With so many reaction pieces flying around about the Rudy Gay trade to the Raptors, it’s easy to think everything has been covered. But here are some thoughts, one for each team involved, that were left undiscussed.
1. The Pistons didn’t just dump salary, they got better
Detroit is just 17-29 and traded their last player synonymous with winning (Tayshaun Prince) in the deal so I get why it’s easy to write this team off. But despite that poor record, the sorry state of the Eastern Conference has the Pistons ‘only’ 5 ½ games behind the Rondo-less Celtics with just under half the season remaining.
With Calderon in the fold, I don’t think it’s all that insane to suggest this Pistons team — especially if aided by another move that breaks up the sieve-like frontcourt of Jason Maxiell and Greg Monroe — could make a run at a playoff spot. Though their new Spaniard’s defensive issues will be more apparent without active bigs like Amir Johnson and Ed Davis behind him, Calderon’s presence fixes a lot of issues dogging the team, most notably the uninspiring play of Rodney Stuckey.
All season long, the struggling guard has been like a square peg trying to be jammed in a round hole. To start the year, Stuckey was paired with with second-year guard Brandon Knight (another player who thrives off dribble penetration) and Prince (who posted up more than spotted up). Being forced to play off the ball with two non-shooting bigs in the frontcourt essentially sealed Stuckey’s fate before he played a minute.
Things got slightly better when he was moved to the bench with the exciting second unit I profiled on Grantland. There Stuckey was still playing second-fiddle to Will Bynum, but at the very least he had space to work with. Assuming he gets paired with Calderon in the backcourt and Kyle Singler — who should also be better now that he’s not masquerading as a two guard — Stuckey’s dribble-penetration (and post up) heavy game could receive a major boost as both those players have perimeter-based games.
And with rookie guard Kim English likely taking over Stuckey’s role as “corner 3-point shooter” in Detroit’s bench group, that lineup could actually be slightly better as well (though they will obviously miss Austin Daye shooting 50% from 3). Add it all up and it wouldn’t be totally shocking if the Pistons closed the season strong (21-15 would put them at 38 wins) and sneak into the playoffs.
2. Without Gay, Memphis will need to find coaching quickly
It’s not really a news flash that Gay’s game didn’t fit in seamlessly with Memphis but it covered up how undisciplined the team’s offensive game plan has been under Lionel Hollins. The departing forward is definitely a high-volume scorer but that actually had quite a bit of value on a Memphis team lacking shot creators, especially late in the clock when they’d inevitably operate due to poor time management (partly driven by Hollins insisting on calling a play every time down). And getting a shot — good, bad or otherwise — is always better than a turnover.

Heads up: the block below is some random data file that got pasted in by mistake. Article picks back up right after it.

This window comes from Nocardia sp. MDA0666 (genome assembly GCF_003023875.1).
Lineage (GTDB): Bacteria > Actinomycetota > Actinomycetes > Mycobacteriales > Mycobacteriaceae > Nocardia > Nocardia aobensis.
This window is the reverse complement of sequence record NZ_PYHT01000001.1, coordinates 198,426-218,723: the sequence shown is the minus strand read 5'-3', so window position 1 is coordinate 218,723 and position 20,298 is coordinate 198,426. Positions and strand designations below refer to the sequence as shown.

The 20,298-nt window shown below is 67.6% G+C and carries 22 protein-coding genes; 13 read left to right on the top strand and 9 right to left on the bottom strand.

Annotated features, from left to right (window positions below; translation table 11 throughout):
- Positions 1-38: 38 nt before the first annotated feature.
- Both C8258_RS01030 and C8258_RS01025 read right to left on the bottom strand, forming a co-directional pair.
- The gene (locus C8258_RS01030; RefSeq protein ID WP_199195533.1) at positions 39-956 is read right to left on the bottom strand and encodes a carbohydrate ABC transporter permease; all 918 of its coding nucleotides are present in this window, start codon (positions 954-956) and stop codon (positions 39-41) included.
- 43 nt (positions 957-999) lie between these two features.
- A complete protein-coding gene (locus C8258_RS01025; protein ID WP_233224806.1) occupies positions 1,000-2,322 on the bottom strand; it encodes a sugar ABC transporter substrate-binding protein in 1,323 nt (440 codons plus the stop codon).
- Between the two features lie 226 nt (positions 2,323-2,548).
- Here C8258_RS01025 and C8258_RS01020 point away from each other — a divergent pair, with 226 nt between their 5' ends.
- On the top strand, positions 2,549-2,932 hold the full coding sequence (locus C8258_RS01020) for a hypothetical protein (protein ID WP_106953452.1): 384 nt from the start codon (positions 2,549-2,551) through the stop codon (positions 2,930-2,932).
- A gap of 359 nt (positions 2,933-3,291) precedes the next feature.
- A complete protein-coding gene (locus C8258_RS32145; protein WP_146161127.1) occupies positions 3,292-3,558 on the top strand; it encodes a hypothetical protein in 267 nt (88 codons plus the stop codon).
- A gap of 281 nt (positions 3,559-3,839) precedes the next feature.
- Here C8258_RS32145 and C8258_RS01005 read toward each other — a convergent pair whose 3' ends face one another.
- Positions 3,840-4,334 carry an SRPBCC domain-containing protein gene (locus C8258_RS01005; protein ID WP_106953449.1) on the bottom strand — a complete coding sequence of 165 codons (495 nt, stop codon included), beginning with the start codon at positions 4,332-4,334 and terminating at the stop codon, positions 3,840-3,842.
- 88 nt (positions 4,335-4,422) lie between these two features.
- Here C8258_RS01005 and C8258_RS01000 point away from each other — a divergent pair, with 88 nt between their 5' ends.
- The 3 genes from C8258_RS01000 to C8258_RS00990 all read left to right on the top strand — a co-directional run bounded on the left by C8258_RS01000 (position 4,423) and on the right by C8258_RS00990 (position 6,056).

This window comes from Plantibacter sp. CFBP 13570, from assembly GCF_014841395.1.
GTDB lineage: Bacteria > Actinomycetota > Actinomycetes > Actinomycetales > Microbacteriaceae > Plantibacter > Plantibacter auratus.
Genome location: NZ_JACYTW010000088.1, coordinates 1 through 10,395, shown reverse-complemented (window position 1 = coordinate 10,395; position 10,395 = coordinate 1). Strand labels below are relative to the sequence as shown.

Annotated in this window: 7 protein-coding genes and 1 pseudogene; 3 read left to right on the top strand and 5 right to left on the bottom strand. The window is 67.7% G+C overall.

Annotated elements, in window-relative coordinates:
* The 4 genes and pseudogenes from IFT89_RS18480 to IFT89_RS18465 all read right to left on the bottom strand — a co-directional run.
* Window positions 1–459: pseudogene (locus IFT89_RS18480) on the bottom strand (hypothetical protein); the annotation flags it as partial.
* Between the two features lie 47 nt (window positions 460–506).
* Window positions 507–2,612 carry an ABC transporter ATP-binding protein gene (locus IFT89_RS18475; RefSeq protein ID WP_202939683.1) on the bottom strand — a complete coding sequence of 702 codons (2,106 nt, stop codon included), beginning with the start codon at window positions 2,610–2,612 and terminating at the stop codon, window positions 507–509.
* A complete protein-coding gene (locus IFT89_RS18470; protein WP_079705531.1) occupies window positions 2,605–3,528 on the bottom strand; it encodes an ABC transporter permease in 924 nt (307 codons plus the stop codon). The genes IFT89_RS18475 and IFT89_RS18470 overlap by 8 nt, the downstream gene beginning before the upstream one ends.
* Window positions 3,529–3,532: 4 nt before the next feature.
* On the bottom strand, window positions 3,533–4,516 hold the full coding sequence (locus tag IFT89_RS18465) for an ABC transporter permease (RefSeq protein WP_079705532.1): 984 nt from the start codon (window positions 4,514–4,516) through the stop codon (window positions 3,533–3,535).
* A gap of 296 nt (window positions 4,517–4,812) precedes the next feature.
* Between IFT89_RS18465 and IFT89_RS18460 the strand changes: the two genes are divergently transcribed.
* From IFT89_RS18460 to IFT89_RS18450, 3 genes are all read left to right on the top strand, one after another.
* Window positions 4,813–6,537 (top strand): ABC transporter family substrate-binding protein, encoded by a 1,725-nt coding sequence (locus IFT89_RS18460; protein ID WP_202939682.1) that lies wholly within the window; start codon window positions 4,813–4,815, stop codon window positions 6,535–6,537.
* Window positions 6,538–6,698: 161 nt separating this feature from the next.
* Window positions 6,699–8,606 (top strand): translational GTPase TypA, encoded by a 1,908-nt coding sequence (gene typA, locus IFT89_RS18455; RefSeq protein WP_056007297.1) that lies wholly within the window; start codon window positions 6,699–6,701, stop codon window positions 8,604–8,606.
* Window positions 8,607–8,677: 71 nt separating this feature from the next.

So while Gay’s efficiency was at a career low, he still had plenty of value (despite his effort issues) within this team. Now Memphis has to find shots among a group of players not cut out to be high-usage players. This can typically be done with great offensive execution, but the Grizzlies have never been synonymous with that under Hollins. It may take a total turnaround from Hollins and his staff, or a new coach, for the Conley-Randolph-Gasol core to compete with the elite teams in the West.
3. For this trade to make sense for Toronto, Gay has to transition to the 4
Here’s a solution to some of the issues that arise from the core of Kyle Lowry-DeMar DeRozan-Gay:
If Gay stays at the 3 and another non-shooting big ends up at the 4 next to promising rookie Jonas Valanciunas, it will be Memphis’ stagnant O all over again. But given Dwane Casey’s background working under Rick Carlisle in Dallas, he’s well-equipped to design an offensive system with Gay playing the part of the Mavs’ Dirk Nowitzki. Now obviously, Gay isn’t Nowitzki, but this is the only move with this current group that offers any hope for floor balance on offense.
By shifting Gay to power forward spot, Casey and the Raptors front office (insert Bryan Colengalo joke here) can either insert Terrance Ross into the starting lineup at small forward — crossing their fingers he shoots the 3 as well at the NBA level as he did in college — or acquire a wing that can act as a shooter/playmaker/ball mover at that spot. Then by sending DeRozan home this offseason to devotely study the Spursian way of the corner 3, Toronto could create an offense with Gay as Nowitzki, Lowry as a scoring point guard, two wings that can flatten and stretch the defense from the corners and Valanciunas tying it all together in a Tyson Chandler-esque fashion.
That is perhaps the only way this core will experience some success. Otherwise you can chalk this deal up as yet another one of Colengalo’s many mistakes during his inexplicably long tenure as the Raps GM.